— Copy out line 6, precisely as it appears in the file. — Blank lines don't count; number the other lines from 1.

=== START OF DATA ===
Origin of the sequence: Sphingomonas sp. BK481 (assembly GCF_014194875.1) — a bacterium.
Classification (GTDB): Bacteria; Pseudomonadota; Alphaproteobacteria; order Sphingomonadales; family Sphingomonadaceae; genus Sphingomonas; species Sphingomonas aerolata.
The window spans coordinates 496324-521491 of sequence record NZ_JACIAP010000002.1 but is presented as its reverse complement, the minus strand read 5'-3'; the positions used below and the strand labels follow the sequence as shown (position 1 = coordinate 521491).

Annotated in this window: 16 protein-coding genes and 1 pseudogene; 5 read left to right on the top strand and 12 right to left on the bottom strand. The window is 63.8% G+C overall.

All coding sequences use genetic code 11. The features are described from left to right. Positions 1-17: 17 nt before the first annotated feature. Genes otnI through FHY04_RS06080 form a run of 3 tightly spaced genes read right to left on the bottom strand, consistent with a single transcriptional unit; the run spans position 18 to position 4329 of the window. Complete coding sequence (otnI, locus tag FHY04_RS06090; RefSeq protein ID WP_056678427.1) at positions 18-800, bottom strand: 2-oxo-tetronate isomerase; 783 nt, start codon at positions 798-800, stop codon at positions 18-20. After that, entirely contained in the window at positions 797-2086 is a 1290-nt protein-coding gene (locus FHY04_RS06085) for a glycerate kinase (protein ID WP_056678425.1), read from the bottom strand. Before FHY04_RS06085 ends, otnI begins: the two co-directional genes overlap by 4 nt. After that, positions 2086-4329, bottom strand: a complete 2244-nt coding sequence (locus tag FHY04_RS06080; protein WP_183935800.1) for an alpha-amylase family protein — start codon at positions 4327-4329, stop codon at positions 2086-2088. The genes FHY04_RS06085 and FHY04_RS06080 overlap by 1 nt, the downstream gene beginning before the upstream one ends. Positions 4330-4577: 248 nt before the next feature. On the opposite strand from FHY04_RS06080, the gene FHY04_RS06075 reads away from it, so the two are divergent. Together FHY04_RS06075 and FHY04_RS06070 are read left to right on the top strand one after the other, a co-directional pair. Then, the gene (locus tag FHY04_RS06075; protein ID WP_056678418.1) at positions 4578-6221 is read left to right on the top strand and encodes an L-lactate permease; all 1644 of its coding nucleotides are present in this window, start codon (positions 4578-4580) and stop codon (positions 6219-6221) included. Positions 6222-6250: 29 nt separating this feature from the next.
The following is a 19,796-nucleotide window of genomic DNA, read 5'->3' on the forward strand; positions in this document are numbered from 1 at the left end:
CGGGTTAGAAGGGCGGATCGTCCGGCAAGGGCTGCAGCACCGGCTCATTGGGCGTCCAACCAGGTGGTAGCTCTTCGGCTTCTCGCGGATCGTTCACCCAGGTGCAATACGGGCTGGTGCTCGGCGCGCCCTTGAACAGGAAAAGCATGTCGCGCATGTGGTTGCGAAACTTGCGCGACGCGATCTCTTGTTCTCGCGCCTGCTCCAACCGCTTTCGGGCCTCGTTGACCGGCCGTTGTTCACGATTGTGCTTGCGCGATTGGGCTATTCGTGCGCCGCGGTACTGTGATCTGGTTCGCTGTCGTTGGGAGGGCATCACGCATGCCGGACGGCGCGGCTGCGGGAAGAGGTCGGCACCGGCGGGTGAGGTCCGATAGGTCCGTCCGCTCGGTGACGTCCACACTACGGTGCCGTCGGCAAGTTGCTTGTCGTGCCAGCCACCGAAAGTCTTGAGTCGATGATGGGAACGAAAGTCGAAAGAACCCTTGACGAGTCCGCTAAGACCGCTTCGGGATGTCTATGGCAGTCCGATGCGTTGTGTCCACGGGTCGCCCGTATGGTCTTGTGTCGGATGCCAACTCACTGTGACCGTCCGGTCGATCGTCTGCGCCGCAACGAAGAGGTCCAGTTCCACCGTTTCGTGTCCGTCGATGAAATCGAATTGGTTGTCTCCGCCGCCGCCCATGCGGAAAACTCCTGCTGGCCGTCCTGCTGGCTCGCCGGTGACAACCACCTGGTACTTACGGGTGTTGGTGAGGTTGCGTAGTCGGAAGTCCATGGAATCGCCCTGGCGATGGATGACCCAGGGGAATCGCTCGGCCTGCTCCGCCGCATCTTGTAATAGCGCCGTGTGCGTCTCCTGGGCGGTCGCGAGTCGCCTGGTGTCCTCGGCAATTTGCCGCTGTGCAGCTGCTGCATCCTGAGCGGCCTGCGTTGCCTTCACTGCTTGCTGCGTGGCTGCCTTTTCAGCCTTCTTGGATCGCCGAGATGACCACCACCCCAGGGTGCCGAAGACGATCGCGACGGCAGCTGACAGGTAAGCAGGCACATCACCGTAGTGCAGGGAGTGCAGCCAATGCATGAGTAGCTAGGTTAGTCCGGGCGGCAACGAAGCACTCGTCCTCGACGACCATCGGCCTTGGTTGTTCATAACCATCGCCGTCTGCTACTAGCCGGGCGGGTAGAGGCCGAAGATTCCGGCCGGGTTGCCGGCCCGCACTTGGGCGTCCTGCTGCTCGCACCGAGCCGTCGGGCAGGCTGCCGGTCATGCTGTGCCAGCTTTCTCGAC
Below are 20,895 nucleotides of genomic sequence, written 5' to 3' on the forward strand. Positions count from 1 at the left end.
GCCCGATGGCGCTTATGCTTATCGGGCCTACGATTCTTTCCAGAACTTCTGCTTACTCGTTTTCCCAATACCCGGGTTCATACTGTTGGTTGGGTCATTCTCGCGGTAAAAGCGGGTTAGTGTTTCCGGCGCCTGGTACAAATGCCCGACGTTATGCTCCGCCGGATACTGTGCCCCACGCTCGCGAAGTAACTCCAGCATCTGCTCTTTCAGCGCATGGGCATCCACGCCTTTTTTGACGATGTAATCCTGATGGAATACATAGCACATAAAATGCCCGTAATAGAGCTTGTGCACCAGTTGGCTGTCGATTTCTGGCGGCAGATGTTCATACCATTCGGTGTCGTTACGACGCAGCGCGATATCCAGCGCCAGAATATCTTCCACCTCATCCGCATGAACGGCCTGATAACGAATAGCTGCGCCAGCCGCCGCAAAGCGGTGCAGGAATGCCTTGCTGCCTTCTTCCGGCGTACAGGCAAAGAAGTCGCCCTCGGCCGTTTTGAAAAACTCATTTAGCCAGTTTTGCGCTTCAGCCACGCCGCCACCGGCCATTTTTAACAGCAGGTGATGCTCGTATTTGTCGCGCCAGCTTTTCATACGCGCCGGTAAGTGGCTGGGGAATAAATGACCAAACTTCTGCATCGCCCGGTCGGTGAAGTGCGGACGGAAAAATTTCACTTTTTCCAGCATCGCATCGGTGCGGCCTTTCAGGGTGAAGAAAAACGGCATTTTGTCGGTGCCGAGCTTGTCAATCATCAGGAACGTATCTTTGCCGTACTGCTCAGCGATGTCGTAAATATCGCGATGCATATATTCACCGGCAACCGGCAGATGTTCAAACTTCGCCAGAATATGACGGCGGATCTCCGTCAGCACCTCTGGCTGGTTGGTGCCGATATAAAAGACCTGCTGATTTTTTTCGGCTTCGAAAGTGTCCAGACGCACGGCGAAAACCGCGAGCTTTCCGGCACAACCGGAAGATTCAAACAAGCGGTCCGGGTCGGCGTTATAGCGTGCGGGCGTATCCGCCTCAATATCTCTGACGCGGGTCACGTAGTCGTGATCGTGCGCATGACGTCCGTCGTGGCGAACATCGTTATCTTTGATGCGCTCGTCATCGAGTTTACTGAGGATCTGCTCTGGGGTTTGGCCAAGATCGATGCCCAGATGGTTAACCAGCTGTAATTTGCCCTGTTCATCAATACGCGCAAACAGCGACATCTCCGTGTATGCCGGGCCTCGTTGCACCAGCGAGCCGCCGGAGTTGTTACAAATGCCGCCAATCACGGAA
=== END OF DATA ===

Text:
The following is a 19,796-nucleotide window of genomic DNA, read 5'->3' on the forward strand; positions in this document are numbered from 1 at the left end: